The faces behind Voting Young. Photo by Khari Williams.
Many voters will be visiting the polls for the first time this election year. With so many diverse issues at hand, American University students in Washington, D.C., decided to report on issues that matter to their peers in a project called Voting Young.

The class project included original reporting from students in Professor Amy Eisman’s Writing for Convergent Media class, and a survey distributed and analyzed by students in Professor Maria Ivancin’s Public Communication Research class.

According to Ivancin, the survey was given to 425 college students ages 18 to 21 on eight campuses in the Washington area. The surveys were completed from March 6 to 20.

Eisman said survey questions were based on relevant topics for each age group, such as who they would like to see as president and what influences their political views. Fifteen original stories were developed by Eisman’s students, ranging from social media’s role in the election to a feature about two roommates with opposing political beliefs.

Managing editor Heather Caygle said her goal was to do something new and innovative. The 24-year-old graduated in May with a master’s degree in journalism and now works as a Bloomberg BNA fellow.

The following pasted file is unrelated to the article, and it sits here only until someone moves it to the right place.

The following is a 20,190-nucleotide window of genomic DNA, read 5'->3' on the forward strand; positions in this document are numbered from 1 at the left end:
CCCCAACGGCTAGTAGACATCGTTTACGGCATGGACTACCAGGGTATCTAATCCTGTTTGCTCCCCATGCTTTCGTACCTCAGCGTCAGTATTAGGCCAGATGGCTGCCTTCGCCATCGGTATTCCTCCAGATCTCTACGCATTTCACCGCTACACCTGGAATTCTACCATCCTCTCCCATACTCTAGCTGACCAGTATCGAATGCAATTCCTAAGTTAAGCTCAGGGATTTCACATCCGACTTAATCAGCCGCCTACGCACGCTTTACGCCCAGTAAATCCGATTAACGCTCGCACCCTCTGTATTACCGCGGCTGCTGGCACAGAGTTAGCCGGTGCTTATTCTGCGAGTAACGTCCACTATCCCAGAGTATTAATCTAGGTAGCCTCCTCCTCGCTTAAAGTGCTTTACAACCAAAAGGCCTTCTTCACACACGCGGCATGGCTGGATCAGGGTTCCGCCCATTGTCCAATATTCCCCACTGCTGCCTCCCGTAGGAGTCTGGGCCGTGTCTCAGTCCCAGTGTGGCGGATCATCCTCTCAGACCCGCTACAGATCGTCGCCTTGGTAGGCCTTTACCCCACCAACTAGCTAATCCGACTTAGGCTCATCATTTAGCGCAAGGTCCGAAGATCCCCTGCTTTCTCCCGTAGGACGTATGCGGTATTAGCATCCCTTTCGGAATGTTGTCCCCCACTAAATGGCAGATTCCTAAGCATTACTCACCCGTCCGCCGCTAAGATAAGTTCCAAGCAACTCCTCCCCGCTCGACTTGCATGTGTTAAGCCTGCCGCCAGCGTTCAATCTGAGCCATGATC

Caygle told the reporters to think of each story as a package with words, visual graphics, and videos. “Multimedia is the name of the game now,” she said.

Webmaster Sylvia Carignan designed the project’s site and produced multimedia elements such as infographics for the stories. The 21-year-old graduated this year with a bachelor’s degree in journalism and is now a local homepage production assistant with The Washington Post.

“I think young people have a tendency to think of journalism as focused on hard news reporting and gathering bylines, but it’s a much bigger world than that,” Carignan said. “The news industry has room for people who want to create iPhone and Android apps, or build interactive infographics, or be social media community leaders.”

For more information on Voting Young, visit votingyoung.com.

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